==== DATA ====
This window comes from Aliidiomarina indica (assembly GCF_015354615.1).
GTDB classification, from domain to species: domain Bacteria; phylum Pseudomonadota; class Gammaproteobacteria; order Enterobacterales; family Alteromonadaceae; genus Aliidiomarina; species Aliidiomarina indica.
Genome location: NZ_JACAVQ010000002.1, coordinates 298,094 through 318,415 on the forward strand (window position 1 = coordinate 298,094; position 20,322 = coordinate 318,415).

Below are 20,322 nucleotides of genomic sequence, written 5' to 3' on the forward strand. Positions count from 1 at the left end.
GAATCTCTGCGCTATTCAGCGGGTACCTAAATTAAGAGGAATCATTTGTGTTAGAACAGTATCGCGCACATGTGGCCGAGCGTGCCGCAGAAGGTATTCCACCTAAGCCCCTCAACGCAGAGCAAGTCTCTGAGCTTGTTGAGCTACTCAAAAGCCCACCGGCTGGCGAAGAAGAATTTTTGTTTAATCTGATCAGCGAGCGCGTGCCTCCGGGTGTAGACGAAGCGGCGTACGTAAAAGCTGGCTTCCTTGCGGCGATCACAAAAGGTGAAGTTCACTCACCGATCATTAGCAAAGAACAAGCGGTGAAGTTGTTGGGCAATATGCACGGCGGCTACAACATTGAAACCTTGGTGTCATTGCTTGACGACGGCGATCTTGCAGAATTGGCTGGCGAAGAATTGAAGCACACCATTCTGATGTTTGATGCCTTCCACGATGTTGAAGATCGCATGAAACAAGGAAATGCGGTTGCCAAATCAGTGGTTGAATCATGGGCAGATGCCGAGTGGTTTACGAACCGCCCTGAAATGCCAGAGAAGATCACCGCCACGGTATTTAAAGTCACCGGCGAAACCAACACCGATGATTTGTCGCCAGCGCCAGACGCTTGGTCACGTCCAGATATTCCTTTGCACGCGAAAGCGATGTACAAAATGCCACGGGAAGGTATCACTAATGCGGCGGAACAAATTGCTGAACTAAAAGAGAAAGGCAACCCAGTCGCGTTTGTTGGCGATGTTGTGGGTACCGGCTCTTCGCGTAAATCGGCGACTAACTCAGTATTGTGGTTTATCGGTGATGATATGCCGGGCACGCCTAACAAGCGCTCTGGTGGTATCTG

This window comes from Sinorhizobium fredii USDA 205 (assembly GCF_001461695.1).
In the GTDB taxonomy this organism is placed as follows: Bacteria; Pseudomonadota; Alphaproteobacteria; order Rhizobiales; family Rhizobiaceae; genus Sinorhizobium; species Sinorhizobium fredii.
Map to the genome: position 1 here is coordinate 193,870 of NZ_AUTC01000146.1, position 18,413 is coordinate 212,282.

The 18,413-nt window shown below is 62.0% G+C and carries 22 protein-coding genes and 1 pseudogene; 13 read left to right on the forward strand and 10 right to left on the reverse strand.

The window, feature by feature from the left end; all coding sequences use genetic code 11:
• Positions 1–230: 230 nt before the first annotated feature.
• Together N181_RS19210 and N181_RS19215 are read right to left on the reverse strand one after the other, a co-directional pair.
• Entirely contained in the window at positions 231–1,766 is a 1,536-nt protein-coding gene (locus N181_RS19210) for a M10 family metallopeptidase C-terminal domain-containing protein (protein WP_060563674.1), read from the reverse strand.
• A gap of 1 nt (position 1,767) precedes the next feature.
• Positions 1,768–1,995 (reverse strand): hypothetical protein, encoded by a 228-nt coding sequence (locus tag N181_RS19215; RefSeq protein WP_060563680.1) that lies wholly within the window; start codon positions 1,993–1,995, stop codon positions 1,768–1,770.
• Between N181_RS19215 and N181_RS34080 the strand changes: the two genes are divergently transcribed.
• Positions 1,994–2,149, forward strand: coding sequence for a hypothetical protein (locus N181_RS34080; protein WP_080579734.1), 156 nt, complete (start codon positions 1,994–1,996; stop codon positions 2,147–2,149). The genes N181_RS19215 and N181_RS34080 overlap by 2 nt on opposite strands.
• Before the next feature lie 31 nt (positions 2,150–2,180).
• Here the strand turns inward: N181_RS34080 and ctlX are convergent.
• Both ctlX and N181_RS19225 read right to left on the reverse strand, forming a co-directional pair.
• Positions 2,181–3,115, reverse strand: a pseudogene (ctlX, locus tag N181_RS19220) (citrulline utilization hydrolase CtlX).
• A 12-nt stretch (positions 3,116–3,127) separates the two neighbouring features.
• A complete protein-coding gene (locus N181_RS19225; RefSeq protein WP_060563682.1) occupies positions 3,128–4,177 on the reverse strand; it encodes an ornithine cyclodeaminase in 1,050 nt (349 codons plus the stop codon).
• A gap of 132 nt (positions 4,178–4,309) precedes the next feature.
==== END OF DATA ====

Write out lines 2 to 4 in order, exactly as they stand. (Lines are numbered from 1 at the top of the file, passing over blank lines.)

GTDB classification, from domain to species: domain Bacteria; phylum Pseudomonadota; class Gammaproteobacteria; order Enterobacterales; family Alteromonadaceae; genus Aliidiomarina; species Aliidiomarina indica.
Genome location: NZ_JACAVQ010000002.1, coordinates 298,094 through 318,415 on the forward strand (window position 1 = coordinate 298,094; position 20,322 = coordinate 318,415).

Below are 20,322 nucleotides of genomic sequence, written 5' to 3' on the forward strand. Positions count from 1 at the left end.